Jalal Mansur Nuriddin, a founding member of the pioneering spoken-word group Last Poets, passed away on Monday (June 4) at 74.

In a statement shared to the Last Poets’ Facebook page, Nuriddin’s family wrote, “It is with extreme sadness and a heavy heart that the family of Jalal Nuriddin announce the passing of this great pioneer of the recording industry. Jalal slipped quietly away this evening into the arms of Allah.”

No cause of death has been revealed.

Founded in the late ’60s, the Last Poets emerged from the Harlem Writers Workshops in New York City and are often credited for laying the blueprint for Hip Hop’s foundation.

Over the years, the Last Poets released several albums, such as 1993’s Holy Terror and Understand What Black Is, which came out earlier this year.

In 1973, Nuriddin emerged under a new alias, Lightnin’ Rod, for his solo album, Hustler’s Convention. The project is considered a building block of Hip Hop, with the Beastie Boys and Wu-Tang Clan being two of the many who drew influence from the record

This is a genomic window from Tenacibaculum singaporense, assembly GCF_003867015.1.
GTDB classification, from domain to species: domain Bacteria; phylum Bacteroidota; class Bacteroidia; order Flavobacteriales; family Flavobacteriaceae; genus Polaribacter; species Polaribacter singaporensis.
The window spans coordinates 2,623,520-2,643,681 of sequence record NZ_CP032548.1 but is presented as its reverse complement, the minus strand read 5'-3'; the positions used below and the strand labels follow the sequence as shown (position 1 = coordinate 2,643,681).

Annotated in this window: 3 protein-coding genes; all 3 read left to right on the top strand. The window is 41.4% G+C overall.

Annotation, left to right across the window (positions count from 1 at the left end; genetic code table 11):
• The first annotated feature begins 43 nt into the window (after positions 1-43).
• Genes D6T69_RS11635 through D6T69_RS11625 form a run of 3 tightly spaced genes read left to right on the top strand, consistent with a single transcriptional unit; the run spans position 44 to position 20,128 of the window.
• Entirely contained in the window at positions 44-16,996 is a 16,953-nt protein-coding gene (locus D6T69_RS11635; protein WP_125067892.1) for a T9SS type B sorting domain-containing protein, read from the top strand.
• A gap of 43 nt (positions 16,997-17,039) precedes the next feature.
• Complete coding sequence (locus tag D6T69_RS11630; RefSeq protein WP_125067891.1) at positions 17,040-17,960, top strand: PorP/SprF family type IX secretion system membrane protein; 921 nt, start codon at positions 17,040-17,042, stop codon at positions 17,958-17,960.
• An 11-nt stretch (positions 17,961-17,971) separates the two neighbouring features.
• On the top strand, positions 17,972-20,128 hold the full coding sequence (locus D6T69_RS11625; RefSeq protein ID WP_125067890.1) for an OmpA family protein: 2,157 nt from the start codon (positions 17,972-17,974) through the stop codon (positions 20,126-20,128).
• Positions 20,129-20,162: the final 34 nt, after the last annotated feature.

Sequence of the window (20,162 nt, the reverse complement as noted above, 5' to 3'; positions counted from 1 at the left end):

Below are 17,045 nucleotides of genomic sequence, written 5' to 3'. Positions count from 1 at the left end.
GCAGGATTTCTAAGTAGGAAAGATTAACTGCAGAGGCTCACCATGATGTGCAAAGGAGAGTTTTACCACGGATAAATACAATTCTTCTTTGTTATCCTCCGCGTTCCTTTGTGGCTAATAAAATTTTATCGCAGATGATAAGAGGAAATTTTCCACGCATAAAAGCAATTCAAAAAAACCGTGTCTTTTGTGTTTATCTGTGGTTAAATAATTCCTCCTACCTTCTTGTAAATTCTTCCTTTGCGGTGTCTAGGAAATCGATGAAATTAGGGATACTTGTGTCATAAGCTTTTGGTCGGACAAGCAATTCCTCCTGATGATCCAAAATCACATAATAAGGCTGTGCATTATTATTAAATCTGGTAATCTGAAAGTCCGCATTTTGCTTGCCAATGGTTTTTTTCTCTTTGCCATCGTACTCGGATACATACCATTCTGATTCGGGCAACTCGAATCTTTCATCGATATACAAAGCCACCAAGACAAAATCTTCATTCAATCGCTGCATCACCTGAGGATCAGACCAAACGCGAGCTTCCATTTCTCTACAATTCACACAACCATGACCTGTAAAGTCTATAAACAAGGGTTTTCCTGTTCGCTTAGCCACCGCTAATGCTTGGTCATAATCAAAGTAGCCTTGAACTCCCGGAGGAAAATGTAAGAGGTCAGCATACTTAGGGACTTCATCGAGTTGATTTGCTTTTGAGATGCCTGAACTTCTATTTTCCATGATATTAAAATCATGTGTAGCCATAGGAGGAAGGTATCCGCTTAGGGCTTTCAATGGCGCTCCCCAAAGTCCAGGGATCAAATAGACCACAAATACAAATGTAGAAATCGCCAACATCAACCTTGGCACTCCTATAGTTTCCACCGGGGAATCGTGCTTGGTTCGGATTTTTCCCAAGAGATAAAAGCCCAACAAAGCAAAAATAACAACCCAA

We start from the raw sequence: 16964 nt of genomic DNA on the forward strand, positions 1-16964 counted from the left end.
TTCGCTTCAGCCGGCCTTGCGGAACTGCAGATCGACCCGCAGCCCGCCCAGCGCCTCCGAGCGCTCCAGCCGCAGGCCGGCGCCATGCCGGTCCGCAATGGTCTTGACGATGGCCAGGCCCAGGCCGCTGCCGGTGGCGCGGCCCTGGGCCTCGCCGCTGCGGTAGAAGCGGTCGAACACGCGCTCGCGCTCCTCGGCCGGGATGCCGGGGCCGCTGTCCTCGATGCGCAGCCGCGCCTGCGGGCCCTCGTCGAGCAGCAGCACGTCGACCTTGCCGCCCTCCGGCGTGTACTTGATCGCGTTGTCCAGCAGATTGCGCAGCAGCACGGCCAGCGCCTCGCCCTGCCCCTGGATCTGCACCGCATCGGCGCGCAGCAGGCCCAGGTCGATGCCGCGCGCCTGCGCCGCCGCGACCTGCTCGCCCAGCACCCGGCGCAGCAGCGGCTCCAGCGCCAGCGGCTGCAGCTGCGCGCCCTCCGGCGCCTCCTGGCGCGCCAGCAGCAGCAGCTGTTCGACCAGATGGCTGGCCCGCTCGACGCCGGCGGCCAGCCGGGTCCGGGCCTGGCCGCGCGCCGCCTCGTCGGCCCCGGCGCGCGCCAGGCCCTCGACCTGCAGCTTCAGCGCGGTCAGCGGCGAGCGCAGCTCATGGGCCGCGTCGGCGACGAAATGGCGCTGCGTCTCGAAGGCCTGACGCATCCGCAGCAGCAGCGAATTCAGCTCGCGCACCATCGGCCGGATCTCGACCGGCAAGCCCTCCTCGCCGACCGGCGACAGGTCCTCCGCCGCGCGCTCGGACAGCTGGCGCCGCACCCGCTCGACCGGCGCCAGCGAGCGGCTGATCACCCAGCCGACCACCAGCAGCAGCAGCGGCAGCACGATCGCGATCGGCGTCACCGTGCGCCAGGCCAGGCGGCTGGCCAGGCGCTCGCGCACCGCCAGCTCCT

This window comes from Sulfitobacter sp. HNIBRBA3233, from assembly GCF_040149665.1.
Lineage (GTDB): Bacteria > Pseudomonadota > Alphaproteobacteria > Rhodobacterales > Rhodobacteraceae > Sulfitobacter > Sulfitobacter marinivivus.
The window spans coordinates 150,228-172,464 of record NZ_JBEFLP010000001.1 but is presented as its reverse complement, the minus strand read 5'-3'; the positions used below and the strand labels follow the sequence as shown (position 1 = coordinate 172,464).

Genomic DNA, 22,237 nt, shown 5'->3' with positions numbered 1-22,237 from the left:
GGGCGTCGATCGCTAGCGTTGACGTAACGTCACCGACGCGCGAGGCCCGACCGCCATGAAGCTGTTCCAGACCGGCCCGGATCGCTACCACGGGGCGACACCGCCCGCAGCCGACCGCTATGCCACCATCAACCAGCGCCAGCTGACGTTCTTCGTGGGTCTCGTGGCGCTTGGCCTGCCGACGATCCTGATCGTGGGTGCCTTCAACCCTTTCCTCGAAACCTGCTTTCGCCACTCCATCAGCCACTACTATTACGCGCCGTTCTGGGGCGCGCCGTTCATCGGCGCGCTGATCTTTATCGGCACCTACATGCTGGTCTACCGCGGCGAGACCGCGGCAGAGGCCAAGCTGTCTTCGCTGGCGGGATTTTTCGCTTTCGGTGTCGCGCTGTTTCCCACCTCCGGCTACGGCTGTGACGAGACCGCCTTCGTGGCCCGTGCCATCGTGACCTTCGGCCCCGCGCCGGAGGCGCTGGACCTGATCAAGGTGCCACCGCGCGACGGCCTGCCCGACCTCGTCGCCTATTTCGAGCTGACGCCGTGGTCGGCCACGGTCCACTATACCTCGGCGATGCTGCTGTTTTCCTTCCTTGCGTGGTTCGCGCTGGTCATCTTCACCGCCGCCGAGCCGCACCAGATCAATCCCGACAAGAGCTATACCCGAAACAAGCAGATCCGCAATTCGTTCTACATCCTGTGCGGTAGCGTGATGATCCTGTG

Hip Hop pioneers Grandmaster Melle Mel and The Furious Five wrote a song in the Last Poets’ honor titled “Hustlers Convention,” which was released by Sugar Hill Records in 1984.

GrandMixer DXT, who produced Nuriddin’s “Mean Machine” single, spoke to HipHopDX about the “Grandfather of Hip Hop” and his lasting impact.

“It was the third quarter of the moon on the fifth of June when I received a call from an old friend of mine,” DXT says. “He said ‘Lightnin’ Rod has transitioned so it is now your mission to share the tradition of Spoegraphics (spoken pictures), then pass it on at the end of your time, and so I shall.

“Jalal is my mentor and master teacher of the spoken word. ‘Hustlers Convention’ was one of the very first poems that most people involved in the Hip Hop community learned. I am saddened by his passing, but I will miss him not, for he is part of everything I do in the movement called Hip Hop. He’ll be with me always.” [apple_news_ad type=”any”]


The Last Poets’ music has been sampled by numerous Hip Hop artists, including Common, Brand Nubian, A Tribe Called Quest, Little Brother, Showbiz & A.G., Dr. Dre and The Notorious B.I.G.

Check out some of the tributes below.